It’s common when talking about cloud computing services to divide them into Infrastructure as a Service (IaaS), Platform as a Service (PaaS), Software as a Service (SaaS), and Data as a Service (DaaS). So, let’s do that and compare the offerings of Amazon’s AWS and Google’s GCP offerings in each category.
Infrastructure as a Service
Amazon’s IaaS offering is Elastic Cloud Compute or EC2. EC2 allows you to create either Windows or Linux virtual machines. These machines are completely configurable. They are secured within virtual private networks and behind security groups. They are fast, reliable, and cheap.
Google’s offering is called Google Compute Engine. It’s almost identical to Amazon’s in both capability and price, while some of the terminology is a little different.
Google offers sub-hour billing where Amazon bills by the hour. If you run a machine 24 hours a day, this doesn’t make much difference. However, if you continually turn machines on and off to meet demand, this could save a lot. Imagine you run 10 machines for 65 minutes. With Amazon you pay for 20 hours. With Google you pay for 10 hours and 50 minutes. (At least at the time of this writing.)
Platform as a Service
Amazon has a couple PaaS offerings; their most well known is called Elastic Beanstalk. With Elastic Beanstalk, developers choose their preferred programming environment (Java, .NET, Ruby, Python, PHP, etc.) and the service automatically sets up machines, security, and auto-scaling. Developers then simply upload their code to the configured environment.
Google’s most well known PaaS offering is called Google App Engine. App Engine runs applications in sandboxed containers. Developers can choose Java, Python, Go, or PHP as their programming language, develop their application, and upload it.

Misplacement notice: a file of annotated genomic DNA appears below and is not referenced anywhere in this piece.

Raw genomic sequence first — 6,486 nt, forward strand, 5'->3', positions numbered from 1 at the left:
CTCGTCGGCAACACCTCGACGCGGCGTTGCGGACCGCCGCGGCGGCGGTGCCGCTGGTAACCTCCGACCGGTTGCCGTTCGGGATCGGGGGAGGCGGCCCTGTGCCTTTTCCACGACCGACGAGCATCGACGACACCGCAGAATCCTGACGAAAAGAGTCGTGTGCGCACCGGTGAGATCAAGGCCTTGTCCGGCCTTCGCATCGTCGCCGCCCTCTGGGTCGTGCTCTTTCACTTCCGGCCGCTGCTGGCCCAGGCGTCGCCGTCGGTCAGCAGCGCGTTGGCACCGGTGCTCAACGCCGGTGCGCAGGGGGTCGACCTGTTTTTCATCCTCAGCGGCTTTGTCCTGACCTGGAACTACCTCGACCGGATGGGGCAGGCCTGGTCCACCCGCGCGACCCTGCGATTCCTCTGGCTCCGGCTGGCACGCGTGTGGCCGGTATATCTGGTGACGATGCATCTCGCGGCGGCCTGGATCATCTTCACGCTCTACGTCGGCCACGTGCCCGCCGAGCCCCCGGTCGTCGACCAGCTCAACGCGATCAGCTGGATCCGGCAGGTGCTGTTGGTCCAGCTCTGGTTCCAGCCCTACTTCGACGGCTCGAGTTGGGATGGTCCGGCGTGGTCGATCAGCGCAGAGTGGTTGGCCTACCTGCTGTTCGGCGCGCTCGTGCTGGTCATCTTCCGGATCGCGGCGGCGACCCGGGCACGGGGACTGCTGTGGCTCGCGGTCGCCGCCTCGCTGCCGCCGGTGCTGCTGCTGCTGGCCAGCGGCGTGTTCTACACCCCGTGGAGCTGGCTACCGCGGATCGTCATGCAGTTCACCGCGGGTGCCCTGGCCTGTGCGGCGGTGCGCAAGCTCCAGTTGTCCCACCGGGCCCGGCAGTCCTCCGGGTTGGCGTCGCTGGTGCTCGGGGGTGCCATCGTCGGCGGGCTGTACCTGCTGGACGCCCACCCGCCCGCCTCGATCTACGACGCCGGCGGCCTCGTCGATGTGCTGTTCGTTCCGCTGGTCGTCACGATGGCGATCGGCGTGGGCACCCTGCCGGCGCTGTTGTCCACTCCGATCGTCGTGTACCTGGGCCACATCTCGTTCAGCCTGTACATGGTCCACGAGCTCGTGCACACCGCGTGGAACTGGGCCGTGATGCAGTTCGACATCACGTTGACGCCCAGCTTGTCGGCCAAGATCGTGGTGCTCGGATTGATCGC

Elastic Beanstalk offers more languages than Google App Engine including .NET for Microsoft developers. Google App Engine can be significantly cheaper for certain applications. If an application is not being used, it shuts itself off and costs nothing, then when a request comes in it immediately turns itself back on.
Software as a Service
Google has an incredible array of SaaS offerings that can be integrated into your cloud solutions. Obvious ones include Gmail, Docs, Drive, Maps, and Search. There are many others that are less well known including Google Translate and Prediction API.
Amazon’s offerings in this area are not as well known as Google’s, but they do exist. They include WorkDocs, WorkMail, and WorkSpaces.
Data as a Service
Amazon and Google offer similar services for storing data at comparable prices. For file storage, Amazon has Simple Storage Service (S3) and Google has Cloud Storage.
For relational database storage, Amazon has Relational Database Service (RDS) and Google has Cloud SQL. RDS offers more managed databases including MySQL, SQL Server, Oracle, PostgreSQL, and Aurora. Google Cloud SQL only supports MySQL.
Amazon has a NoSQL data store called DynamoDB and Google has one called Datastore.
Both Amazon Web Services and Google Cloud Platform are great choices when moving your applications and data to the cloud. To learn more about them, take a look at ROI Training’s Cloud Computing curriculum and Google Cloud Platform curriculum.